The best books for starting out in philosophy

Peter S. Fosl Author Of The Philosopher's Toolkit: A Compendium of Philosophical Concepts and Methods
By Peter S. Fosl

The Books I Picked & Why

Socrates in Love: Philosophy for a Die-Hard Romantic

By Christopher Phillips

Book cover of Socrates in Love: Philosophy for a Die-Hard Romantic

Why this book?

This book really captures what it’s like to do philosophy in an informed but informal way. Philosophy as Socrates practiced it, and as it often is at its best, is a dialogue among several interlocutors. Different people share their different views on a topic, compare them, scrutinize and criticize them, and hopefully improve them. Phillips started a movement of Socratic cafés where people got together to do just that. The topics recorded here analyze love in its various forms (erotic, familial, friendly, hospitable, spiritual, and philosophical). Love is, in fact, basic to philosophy, which, as the word philosophia implies, is the love of wisdom. Read this in conjunction with Plato’s dialogues about Socrates’ trial and death: Euthyphro, Apology, Crito, and Phaedo.


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The Myth of Sisyphus

By Albert Camus

Book cover of The Myth of Sisyphus

Why this book?

This was the first book from the very first philosophy class I took in college (at Bucknell University in 1981), and it had me from its very first sentence: “There is only one truly important philosophical question, and that is suicide.” You know, the big stuff: Is life worth living? What gives it meaning? How ought we to engage the world and others, especially in the face of the apparently meaningless universe in which we’ve been thrown. Existentialist Camus served in the French resistance against the Nazis in World War II and would win the Nobel Prize for literature in 1957. In these pages, the remarkable man and the remarkable life he lived shows. 


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The Story of Philosophy: The Lives and Opinions of the World's Greatest Philosophers

By Will Durant

Book cover of The Story of Philosophy: The Lives and Opinions of the World's Greatest Philosophers

Why this book?

This is the book that really got me into philosophy. My girlfriend gave it to me when I was a teenager. I opened it up began reading, and I never really stopped. Durant’s book gives what I now understand to be a rather conventional account of the origins and history of Western philosophy, but it does it very well. It enthusiastically and eloquently leads readers into the central conceptual concerns, principles, and problems of the central figures of the Western traditions. It’s intellectually substantial, and it doesn’t require advanced degrees. A joy to read, and in a word, for me, life-changing.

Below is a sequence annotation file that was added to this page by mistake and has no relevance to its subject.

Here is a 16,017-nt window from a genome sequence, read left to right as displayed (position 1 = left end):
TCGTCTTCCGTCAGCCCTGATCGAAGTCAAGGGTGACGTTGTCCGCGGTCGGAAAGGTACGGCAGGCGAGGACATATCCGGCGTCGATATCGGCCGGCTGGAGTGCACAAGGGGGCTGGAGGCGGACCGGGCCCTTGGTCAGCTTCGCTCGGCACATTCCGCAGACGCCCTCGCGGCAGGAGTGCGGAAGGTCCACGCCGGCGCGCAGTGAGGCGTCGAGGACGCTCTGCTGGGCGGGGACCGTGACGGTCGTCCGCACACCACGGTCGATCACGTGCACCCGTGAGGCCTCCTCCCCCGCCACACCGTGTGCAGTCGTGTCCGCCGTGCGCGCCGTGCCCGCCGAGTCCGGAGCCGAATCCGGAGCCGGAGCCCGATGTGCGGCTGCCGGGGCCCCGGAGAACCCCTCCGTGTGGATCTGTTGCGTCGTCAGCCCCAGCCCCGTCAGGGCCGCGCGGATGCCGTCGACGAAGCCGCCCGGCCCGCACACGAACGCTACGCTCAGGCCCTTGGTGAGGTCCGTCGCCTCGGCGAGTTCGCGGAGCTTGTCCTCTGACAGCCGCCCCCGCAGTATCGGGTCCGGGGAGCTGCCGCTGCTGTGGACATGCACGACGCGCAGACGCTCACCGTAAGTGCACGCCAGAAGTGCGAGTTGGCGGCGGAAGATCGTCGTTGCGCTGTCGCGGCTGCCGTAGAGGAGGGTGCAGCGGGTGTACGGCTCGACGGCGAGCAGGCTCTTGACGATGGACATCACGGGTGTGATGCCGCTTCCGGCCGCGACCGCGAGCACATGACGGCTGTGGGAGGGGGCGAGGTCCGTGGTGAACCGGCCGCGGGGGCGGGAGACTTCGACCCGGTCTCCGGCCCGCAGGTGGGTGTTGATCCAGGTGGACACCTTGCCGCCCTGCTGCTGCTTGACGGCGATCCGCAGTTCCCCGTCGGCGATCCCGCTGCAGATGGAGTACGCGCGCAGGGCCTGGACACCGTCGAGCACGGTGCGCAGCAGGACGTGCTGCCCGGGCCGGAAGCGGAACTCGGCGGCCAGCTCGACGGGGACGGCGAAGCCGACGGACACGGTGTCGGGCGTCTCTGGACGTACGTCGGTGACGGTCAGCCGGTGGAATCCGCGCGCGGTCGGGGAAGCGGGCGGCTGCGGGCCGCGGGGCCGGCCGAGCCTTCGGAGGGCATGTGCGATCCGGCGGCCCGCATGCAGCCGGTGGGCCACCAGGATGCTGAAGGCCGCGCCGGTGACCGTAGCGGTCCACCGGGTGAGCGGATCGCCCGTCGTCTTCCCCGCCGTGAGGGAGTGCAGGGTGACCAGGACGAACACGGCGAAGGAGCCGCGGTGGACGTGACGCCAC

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The Story of Philosophy

By Bryan Magee

Book cover of The Story of Philosophy

Why this book?

Magee’s splendid introductory book is my go-to recommendation for those who wish to enter the world of philosophical ideas. Yes, it’s old-school in the sense that it can be annoyingly androcentric and Eurocentric. A supplement like Rebecca Buxton and Lisa Whiting’s remarkable Philosopher Queens or Julian Baggini’s volume below should be read in tandem. Having said that, however, no one else pulls together the history of western philosophy with terse, informative, and fascinating accounts of important figures and schools as well as Magee. Plus, Magee’s text luxuriates amidst the lush, generous, and illuminating visuals that make Dorling Kindersley volumes so voluptuous. 


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How the World Thinks: A Global History of Philosophy

By Julian Baggini

Book cover of How the World Thinks: A Global History of Philosophy

Why this book?

Is philosophy a strictly western phenomenon, a stream of thinking that originated roughly in early sixth-century BCE Greece and flowed through forward the Roman Empire, Islamic culture, and into western modernity? Does it do a kind of violence to force the intellectual achievements of other traditions into a western philosophia-shaped box? Or is it more accurate to say that philosophy has flowered all over the world – in India, China, Africa, Australia, the Americas, and elsewhere? This book makes a compelling case for the latter. It helped introduce me to arguably philosophical traditions of thought all over the world in a way that’s clear, provocative, and engaging. Baggini’s as great a communicator as he is a philosopher.


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